While the tactical tinkering of wildcard coach Paulo Sousa could hinder rather than help his charges heading into the 2012 hosts' fourth continental championships, his Polish squad - drawn from leagues all around Europe - is blessed with several seasoned professionals and a sprinkling of flair.
Factor in one of the strongest goalkeeping trios at the tournament and a handful of young talents - including teenage tyro Kacper Kozlowski, RB Salzburg-bound defender Kamil Piatkowski and Brighton's Jakub Moder - and a team of some potential can feel confident about their chances of making it to the last 16.
Certainly, the Poles will be determined to continue their recently improved record in UEFA's flagship international event, having previously not lived up to their two third-placed finishes in World Cup finals - so all eyes will be on one man, who stands alone as the Eagles' greatest.
Though talisman Robert Lewandowski may be coming towards the end of his career, he is now perfectly placed to finally make his mark on a major international championship, in what could even comprise his last-ever tournament for a football-mad nation.
While, with home advantage, Spain are the undoubted favourites - even in the midst of a rebuilding phase under Luis Enrique - it is expected to be the apparently well-matched Poland and Sweden who should battle it out to join them in the top two.
Despite their experience - plus a smattering of younger players with some potential - Slovakia are considered the underdogs to progress, so a victory over their neighbours in their opening game is almost essential should Poland want to take a place in the last 16.
Much could be at stake, then, by the time they return to St Petersburg, where they will meet the Swedes on June 23, in a potentially decisive encounter.
June 14: Poland vs. Slovakia (5pm, Krestovsky Stadium, St Petersburg)
June 19: Spain vs. Poland (8pm, Estadio La Cartuja, Seville)
June 23: Sweden vs. Poland (5pm, Krestovsky Stadium, St Petersburg)
HOW THEY QUALIFIED
Poland opened their qualifying quest in positive fashion, with a 1–0 win over Austria in Vienna, swiftly followed by a 2-0 defeat of Latvia on home soil.
From there on in, even a mid-campaign wobble could not stop the Eagles soaring to the top of Group G, which also featured North Macedonia, Israel and Slovenia.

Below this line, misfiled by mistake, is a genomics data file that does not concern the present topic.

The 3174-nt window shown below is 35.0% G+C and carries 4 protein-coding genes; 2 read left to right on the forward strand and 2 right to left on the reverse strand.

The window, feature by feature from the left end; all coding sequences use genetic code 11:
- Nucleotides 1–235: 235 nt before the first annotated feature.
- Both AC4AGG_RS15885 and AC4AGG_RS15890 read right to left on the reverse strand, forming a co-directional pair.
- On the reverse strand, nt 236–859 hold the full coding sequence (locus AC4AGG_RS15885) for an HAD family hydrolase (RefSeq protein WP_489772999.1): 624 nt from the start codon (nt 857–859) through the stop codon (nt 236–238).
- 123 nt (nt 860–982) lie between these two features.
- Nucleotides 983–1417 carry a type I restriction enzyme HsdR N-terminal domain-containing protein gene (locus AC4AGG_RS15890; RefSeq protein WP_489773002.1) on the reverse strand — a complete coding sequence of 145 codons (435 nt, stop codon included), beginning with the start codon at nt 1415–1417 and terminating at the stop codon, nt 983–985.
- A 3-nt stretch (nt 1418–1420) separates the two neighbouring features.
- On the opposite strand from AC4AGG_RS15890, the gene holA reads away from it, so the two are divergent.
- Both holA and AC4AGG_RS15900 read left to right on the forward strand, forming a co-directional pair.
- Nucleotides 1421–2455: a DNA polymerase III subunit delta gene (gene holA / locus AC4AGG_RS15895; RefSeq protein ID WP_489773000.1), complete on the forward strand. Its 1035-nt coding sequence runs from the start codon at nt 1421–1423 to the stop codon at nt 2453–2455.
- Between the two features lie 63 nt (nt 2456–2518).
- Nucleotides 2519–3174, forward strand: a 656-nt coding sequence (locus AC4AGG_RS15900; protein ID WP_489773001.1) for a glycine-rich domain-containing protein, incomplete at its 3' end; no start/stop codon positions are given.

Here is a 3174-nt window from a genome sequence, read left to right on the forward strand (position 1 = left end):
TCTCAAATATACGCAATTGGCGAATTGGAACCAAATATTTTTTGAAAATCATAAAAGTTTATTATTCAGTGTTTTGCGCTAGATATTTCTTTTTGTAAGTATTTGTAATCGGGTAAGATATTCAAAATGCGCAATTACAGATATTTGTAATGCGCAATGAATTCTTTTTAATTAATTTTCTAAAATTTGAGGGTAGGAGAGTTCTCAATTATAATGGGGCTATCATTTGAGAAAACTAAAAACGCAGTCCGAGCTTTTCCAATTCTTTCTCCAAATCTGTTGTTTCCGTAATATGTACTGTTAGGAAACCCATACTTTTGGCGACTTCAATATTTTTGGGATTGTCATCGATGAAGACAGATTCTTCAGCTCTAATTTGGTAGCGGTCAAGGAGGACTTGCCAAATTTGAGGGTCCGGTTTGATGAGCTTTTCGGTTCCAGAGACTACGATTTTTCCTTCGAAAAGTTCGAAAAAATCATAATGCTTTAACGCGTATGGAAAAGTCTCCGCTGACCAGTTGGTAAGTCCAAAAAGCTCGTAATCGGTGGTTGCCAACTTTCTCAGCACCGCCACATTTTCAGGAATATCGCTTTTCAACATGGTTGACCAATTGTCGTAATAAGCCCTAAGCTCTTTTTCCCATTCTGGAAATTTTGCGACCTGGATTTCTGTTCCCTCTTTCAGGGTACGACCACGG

Last October, former manager Jerzy Brzeczek's side sealed their spot at this summer's main event by beating the Macedonians 2–0, as Slovenia lost to Austria at home. Poland therefore progressed as group winners, racking up a fourth consecutive participation (one of which came without needing to qualify, as they were hosts) after decades of previous failure.
Despite guiding his nation to the finals as required, Brzeczek was replaced shortly after, which came as no surprise to those who noted his players' lack of public support, but perhaps constituted harsh treatment given how serenely his team strolled towards their target.
Though not an entirely successful experience, recent Nations League matches in the top-tier League A have offered Poland plenty of opportunities to test themselves against high-quality opposition.
Drawn in one of the competition's toughest groups, along with Italy, Bosnia and the Netherlands, the Eagles struggled when fixtures resumed last November. Their 2-0 defeat to a depleted Italy team and a subsequent reverse to the Dutch at home saw them finish in third place - enough, though, to stay afloat in the 'top flight' of Europe's newest international competition.
Since new coach Paulo Sousa has taken the reins, he has experimented with different personnel and tactical setups - often preferring to play on the counter-attack - but in their opening World Cup qualifying fixtures, Poland picked up only one point from encounters with main rivals Hungary and England; defeating Andorra 3-0 in between.
In their post-season friendlies this month, they were held to draws by both Russia and Iceland, so they enter the finals with their only win in seven games coming against lowly Andorra.